International Day of Happiness is an annual event held on the 20th of March. The event is observed by all UN member states, with the aim of promoting “the happiness and wellbeing of all peoples”. In recognition of International Day of Happiness, we’ve come up with a few things you can do to help yourself stay happy.
Invest in Yourself
One of the driving forces behind depression is in many cases a lack of purpose. People who don’t know where they’re going or what they’re doing can find it hard to look forward to an uncertain future. At the same time, it can be harder to look back on accomplishments without having something to work towards, amplifying these feelings.
Even if you haven’t quite figured out what you want to do in life, you can still take action to improve it. Taking up a new hobby or class gives you a measurable goal to accomplish, which will help give you a sense of accomplishment. If you don’t know what your dream job is, it doesn’t matter. Getting a degree in something like data analytics will help you in any job. Nobody has ever been ashamed of knowing how to cook, so why not try that? There’s no limit to the number of ways you can invest in yourself, and as long as you choose things you really care about, you will get that sense of accomplishment.
Another way you can invest in yourself is to invest in your physical health. Our minds and bodies are intrinsically linked, literally, and each can have a tremendous impact on the other. Poor physical health will make us feel sick, sore, tired, and release fewer endorphins such as dopamine. This is the beginning of a downward spiral, as our minds feel more and more fatigued, and less inclined to get up and move.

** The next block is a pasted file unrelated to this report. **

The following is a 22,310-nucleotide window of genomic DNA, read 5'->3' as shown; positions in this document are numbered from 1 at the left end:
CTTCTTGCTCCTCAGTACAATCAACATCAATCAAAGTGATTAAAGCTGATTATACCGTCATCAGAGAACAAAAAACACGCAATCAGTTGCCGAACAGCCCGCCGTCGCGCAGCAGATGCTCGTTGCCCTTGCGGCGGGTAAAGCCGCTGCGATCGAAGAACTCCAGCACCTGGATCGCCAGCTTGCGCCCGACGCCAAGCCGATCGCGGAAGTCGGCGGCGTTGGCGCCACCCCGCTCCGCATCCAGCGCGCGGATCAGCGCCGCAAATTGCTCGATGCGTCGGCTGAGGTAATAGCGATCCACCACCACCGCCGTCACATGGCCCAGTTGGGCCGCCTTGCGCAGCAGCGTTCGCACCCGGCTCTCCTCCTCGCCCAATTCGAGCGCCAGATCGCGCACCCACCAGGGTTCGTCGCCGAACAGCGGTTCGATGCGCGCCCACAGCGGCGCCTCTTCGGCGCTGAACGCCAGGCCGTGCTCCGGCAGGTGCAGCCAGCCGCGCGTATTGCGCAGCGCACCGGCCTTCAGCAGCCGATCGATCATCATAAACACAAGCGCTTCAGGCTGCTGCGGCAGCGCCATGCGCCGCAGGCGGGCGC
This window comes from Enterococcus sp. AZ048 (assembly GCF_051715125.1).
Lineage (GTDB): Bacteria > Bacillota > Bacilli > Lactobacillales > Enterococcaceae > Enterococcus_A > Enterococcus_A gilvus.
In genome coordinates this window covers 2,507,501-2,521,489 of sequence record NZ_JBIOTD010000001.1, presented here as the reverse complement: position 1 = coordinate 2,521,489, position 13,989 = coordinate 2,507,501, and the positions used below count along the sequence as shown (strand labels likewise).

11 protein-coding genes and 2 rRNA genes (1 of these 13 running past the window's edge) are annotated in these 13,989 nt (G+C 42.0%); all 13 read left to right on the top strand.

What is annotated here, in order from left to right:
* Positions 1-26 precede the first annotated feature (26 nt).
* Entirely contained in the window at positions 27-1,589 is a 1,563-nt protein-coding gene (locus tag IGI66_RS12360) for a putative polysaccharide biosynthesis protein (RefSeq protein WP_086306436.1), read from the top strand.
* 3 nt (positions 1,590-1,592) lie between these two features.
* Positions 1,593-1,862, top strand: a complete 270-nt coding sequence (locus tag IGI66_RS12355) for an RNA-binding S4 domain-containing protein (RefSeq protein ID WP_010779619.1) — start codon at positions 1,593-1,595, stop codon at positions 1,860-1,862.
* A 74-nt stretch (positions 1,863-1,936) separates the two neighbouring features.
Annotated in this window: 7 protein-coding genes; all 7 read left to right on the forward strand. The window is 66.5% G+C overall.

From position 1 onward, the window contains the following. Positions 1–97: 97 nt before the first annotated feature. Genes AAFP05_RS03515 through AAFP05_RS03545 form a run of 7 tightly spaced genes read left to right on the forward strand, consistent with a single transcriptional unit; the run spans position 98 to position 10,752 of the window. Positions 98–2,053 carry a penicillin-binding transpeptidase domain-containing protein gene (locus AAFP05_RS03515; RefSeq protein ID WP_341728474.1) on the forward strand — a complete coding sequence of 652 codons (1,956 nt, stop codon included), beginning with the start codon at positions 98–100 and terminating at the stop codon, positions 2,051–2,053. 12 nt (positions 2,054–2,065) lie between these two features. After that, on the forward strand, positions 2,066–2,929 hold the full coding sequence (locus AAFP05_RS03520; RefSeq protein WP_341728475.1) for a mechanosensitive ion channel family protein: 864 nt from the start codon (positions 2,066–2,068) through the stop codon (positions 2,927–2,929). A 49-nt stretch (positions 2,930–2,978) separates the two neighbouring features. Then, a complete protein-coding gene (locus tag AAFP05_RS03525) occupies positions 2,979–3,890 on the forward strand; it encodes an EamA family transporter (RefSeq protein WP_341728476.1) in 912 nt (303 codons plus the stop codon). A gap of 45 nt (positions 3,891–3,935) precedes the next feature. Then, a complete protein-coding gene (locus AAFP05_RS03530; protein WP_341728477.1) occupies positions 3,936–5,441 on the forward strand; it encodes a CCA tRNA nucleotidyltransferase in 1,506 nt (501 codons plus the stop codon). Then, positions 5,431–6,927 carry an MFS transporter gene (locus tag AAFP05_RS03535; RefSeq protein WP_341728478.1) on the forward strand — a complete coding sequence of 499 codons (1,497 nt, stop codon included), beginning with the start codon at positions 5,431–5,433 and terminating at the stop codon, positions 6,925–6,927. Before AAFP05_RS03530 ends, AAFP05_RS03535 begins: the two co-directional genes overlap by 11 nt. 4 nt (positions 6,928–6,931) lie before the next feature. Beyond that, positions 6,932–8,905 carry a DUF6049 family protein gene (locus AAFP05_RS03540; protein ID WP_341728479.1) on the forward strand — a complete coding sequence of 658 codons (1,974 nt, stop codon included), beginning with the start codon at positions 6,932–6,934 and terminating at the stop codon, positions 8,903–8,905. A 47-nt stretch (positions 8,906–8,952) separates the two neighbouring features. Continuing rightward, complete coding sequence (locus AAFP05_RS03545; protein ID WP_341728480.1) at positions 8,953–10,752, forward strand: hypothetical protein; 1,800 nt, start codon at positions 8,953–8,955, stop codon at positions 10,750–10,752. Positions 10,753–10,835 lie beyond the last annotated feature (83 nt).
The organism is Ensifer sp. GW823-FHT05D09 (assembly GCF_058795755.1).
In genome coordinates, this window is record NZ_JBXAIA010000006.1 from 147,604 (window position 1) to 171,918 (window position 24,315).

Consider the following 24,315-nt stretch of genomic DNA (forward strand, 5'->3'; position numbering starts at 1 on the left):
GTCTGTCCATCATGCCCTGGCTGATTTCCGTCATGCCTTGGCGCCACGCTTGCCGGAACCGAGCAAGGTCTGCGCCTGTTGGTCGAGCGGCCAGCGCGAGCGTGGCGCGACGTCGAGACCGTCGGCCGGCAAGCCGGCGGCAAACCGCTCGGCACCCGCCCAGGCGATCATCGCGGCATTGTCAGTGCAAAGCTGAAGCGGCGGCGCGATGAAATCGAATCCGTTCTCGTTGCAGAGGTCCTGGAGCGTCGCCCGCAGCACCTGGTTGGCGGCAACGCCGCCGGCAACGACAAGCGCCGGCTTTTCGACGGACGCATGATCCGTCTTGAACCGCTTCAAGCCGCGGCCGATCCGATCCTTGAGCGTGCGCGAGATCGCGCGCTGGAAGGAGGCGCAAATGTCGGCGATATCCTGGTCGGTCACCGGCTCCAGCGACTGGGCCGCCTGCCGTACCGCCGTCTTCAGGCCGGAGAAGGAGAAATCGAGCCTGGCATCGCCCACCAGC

One study examined the effects of exercise on depression by taking a group of patients and dividing them into three treatment options: medication, exercise, and both. The exercise required was 45 minutes, 3 times a week. After 4 months, all groups were roughly on par in terms of happiness. After an additional 6 months, 38% of those who had taken medication had relapsed, 31% of the combination had relapsed, and 9% of the exercise group had relapsed.
You don’t need to be a scientist to know that people who don’t get a good night’s sleep tend to be a little crankier than the rest of us. The reason for this is that a lack of sleep affects the brain’s ability to regulate the amygdala, the area of the brain responsible for memories, survival instincts, and emotions. Psychologically, these are three things that overlap quite heavily, as our emotions and memories serve to keep us safe from danger. So when we don’t get enough sleep, these three key areas of our personalities go haywire.
A study published by Ninad Gujar et al. supports this. Gujar found that employees who are given the opportunity to take a nap around noon were calmer, more relaxed, and happier. The study showed that with sufficient sleep, the amygdala is much more responsive to positive emotions than to negative ones, so if you have trouble getting a good night’s sleep, don’t rule out the impact a nap could have.
2017 marks the fifth anniversary of International Day of Happiness. The day is recognised by all UN member states, so find out more about how to get involved and spread the joy.